Minding the Gap (Hulu)
Minding the Gap started almost ten years ago, when a teenage Bing Liu would videotape his friends’ skateboarding exploits. As adults, he has revisited his hometown and those friends, and followed the beginnings of their adult lives. One friend is a young father, another is struggling to find a purpose and get out of his hometown, and Liu himself has moved on physically but can’t escape the emotional pains of childhood. Along the way, we meet parents, girlfriends, and adult figures who all played a part in getting these kids to where they are. The subjects balance from uplifting to devastating — one of Liu’s friends confesses that “some people do take their negative experiences and turn them into powerful, positive things. I just don’t think I’m that sort of person” — but at every turn they are brutally honest.
This is not the movie you quite expect it to be from the exquisitely shot sequences of the boys skateboarding through downtown Rockford, Illinois. Those cinematically thrilling bits promise the joys of skateboarding and the excitement of young life. The camera movement following the skateboards is breathtaking, and this is one of the most visually impressive documentaries of the year. As Liu unravels his friend’s lives, though, we get an emotionally raw look at abuse, broken dreams, and the realities of lower-middle class life in 2018. Moments of Liu interviewing his mother, and challenging her on the hardships of his childhood, are unsettling.
Minding the Gap is a personal essay documentary that manages to avoid all of the traps that can aggravate viewers who are sick of inward looking narrators opening up to us their inner demons. That is because Liu broadens his film out to more than just his own upbringing — as he says to one of the other subjects near the end of the film, who he feels has had a parallel life experience, that getting to know him will help him understand himself better. His mom tells him that he cannot change the past, but Minding the Gap doesn’t want to change the past. It merely wants to find a way to make the best of your life with the burdens of the past.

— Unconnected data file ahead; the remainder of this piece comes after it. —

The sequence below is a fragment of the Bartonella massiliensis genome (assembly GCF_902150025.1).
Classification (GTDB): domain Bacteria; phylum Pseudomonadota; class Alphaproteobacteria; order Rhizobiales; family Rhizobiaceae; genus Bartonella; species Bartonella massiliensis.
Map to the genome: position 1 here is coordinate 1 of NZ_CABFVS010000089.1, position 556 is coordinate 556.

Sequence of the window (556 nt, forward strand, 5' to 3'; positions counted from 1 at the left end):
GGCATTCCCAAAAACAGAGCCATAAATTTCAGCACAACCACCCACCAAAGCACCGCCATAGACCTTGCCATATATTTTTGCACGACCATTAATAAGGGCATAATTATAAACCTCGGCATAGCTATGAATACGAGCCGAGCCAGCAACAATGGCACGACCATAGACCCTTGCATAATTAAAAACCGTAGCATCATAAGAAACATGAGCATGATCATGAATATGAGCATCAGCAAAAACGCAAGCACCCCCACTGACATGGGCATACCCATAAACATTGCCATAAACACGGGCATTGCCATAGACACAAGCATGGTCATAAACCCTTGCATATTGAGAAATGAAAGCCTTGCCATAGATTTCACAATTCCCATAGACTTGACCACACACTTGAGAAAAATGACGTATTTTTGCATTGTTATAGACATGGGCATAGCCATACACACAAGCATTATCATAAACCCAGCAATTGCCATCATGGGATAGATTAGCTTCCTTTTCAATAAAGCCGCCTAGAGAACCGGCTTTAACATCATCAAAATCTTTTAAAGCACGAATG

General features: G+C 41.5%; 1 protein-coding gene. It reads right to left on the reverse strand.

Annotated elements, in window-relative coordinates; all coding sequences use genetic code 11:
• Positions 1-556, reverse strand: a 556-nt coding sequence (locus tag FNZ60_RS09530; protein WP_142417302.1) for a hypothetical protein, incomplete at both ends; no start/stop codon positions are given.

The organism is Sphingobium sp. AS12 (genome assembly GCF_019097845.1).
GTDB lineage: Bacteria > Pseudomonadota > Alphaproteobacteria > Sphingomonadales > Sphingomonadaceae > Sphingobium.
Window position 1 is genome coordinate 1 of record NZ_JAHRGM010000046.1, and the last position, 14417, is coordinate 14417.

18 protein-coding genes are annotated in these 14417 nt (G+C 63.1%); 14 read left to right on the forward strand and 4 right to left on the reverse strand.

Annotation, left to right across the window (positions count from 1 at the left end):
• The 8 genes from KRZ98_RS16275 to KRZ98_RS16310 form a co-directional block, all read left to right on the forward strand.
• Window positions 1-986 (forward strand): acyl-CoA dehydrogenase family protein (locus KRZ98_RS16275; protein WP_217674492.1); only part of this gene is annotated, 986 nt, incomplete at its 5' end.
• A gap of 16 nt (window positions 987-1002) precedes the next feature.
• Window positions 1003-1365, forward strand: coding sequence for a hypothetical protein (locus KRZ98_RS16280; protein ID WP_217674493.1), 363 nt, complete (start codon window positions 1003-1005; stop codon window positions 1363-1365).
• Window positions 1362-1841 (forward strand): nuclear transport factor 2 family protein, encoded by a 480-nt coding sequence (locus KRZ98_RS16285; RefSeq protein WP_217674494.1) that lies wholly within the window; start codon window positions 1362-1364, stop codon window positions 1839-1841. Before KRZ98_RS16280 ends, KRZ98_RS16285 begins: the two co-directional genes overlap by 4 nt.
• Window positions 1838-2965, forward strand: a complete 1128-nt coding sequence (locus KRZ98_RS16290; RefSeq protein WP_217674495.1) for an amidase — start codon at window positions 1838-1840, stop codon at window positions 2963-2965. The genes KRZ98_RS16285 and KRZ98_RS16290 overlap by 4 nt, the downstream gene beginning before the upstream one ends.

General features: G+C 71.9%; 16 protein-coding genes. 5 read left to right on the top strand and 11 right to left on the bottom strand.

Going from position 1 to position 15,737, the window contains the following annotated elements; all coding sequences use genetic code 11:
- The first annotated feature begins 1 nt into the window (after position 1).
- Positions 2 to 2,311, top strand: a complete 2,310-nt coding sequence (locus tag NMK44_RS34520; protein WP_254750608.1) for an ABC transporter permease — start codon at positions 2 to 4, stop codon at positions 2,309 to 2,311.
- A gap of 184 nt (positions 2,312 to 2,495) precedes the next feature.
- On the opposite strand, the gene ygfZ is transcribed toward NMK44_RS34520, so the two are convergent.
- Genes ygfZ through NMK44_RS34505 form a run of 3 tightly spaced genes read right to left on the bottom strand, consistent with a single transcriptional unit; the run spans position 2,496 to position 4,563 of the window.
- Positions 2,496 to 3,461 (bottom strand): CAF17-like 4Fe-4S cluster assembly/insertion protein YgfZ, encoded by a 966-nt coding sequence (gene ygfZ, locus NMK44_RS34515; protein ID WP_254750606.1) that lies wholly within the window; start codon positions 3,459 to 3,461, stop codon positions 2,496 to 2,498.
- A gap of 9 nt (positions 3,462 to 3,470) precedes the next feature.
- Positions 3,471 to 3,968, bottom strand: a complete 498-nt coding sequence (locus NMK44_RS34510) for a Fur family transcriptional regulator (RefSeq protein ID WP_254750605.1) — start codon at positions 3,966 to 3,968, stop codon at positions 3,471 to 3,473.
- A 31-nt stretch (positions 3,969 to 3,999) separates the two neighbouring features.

Reversing Roe (Netflix)
Netflix has a very timely release date with Reversing Roe, which looks at the political history of the abortion battle in America. That is because the film’s underlying thesis is that the future of abortion rights relies on the Supreme Court and the choices our presidents make in Justices; the film comes out in the middle of a battle over President Trump’s choice of Judge Kavanaugh and the hearings around his nomination. The film even has a recurring visual motif of showing pictures of the Supreme Court Justices through time and watching their ideologies shift the courts balance. If directors Ricki Stern and Anne Sundberg want to call pro-choice activists to action, now is the time to do it.
Stern and Sudberg are at their best when they are leading us through the history of the battle, from the 1960s, when abortion was illegal, through Roe v. Wade and the evangelical alliance with the Republican party in the 1980s, all the way to the laws passed in the last few years and the emergence of President Trump. As a history lesson, it is concise, clear, and entertaining.
Stern and Sudberg have a clear agenda, though, and in the end it is obvious that the film falls heartily on the side of abortion being legal. That doesn’t stop them from giving time to the anti-abortion side of the argument, and it is to Reversing Roe’s credit that they are allowed to have their say. The film may be preaching to the choir, but it won’t pander to them by ridiculing the other side. It is a smart enough film to know that the best debate is civil (even when it gets heated, like during Wendy Davis’ 2013 Texas filibuster to block an abortion-limiting bill) and a knowledgeable activist is the best kind.